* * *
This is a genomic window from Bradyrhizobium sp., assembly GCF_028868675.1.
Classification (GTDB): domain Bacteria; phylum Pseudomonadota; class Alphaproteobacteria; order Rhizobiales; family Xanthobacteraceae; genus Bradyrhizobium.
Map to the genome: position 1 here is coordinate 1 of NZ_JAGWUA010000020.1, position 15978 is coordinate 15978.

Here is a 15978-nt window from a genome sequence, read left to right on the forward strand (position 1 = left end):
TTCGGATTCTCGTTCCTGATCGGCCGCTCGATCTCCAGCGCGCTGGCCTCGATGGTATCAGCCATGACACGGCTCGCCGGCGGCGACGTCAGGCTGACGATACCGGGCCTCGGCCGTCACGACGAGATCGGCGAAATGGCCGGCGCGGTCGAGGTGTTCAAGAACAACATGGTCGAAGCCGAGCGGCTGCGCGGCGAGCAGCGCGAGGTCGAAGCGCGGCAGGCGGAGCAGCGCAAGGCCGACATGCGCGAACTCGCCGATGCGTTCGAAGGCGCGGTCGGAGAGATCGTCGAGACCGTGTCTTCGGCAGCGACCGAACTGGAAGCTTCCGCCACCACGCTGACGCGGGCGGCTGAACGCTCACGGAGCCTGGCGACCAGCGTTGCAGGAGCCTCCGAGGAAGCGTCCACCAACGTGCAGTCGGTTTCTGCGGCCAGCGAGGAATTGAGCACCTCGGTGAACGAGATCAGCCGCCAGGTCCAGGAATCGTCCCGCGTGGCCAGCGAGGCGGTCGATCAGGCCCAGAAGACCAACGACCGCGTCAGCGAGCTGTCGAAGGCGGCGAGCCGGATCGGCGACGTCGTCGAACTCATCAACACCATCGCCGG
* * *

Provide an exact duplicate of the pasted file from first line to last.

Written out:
This is a genomic window from Bradyrhizobium sp., assembly GCF_028868675.1.
Classification (GTDB): domain Bacteria; phylum Pseudomonadota; class Alphaproteobacteria; order Rhizobiales; family Xanthobacteraceae; genus Bradyrhizobium.
Map to the genome: position 1 here is coordinate 1 of NZ_JAGWUA010000020.1, position 15978 is coordinate 15978.

Here is a 15978-nt window from a genome sequence, read left to right on the forward strand (position 1 = left end):
TTCGGATTCTCGTTCCTGATCGGCCGCTCGATCTCCAGCGCGCTGGCCTCGATGGTATCAGCCATGACACGGCTCGCCGGCGGCGACGTCAGGCTGACGATACCGGGCCTCGGCCGTCACGACGAGATCGGCGAAATGGCCGGCGCGGTCGAGGTGTTCAAGAACAACATGGTCGAAGCCGAGCGGCTGCGCGGCGAGCAGCGCGAGGTCGAAGCGCGGCAGGCGGAGCAGCGCAAGGCCGACATGCGCGAACTCGCCGATGCGTTCGAAGGCGCGGTCGGAGAGATCGTCGAGACCGTGTCTTCGGCAGCGACCGAACTGGAAGCTTCCGCCACCACGCTGACGCGGGCGGCTGAACGCTCACGGAGCCTGGCGACCAGCGTTGCAGGAGCCTCCGAGGAAGCGTCCACCAACGTGCAGTCGGTTTCTGCGGCCAGCGAGGAATTGAGCACCTCGGTGAACGAGATCAGCCGCCAGGTCCAGGAATCGTCCCGCGTGGCCAGCGAGGCGGTCGATCAGGCCCAGAAGACCAACGACCGCGTCAGCGAGCTGTCGAAGGCGGCGAGCCGGATCGGCGACGTCGTCGAACTCATCAACACCATCGCCGG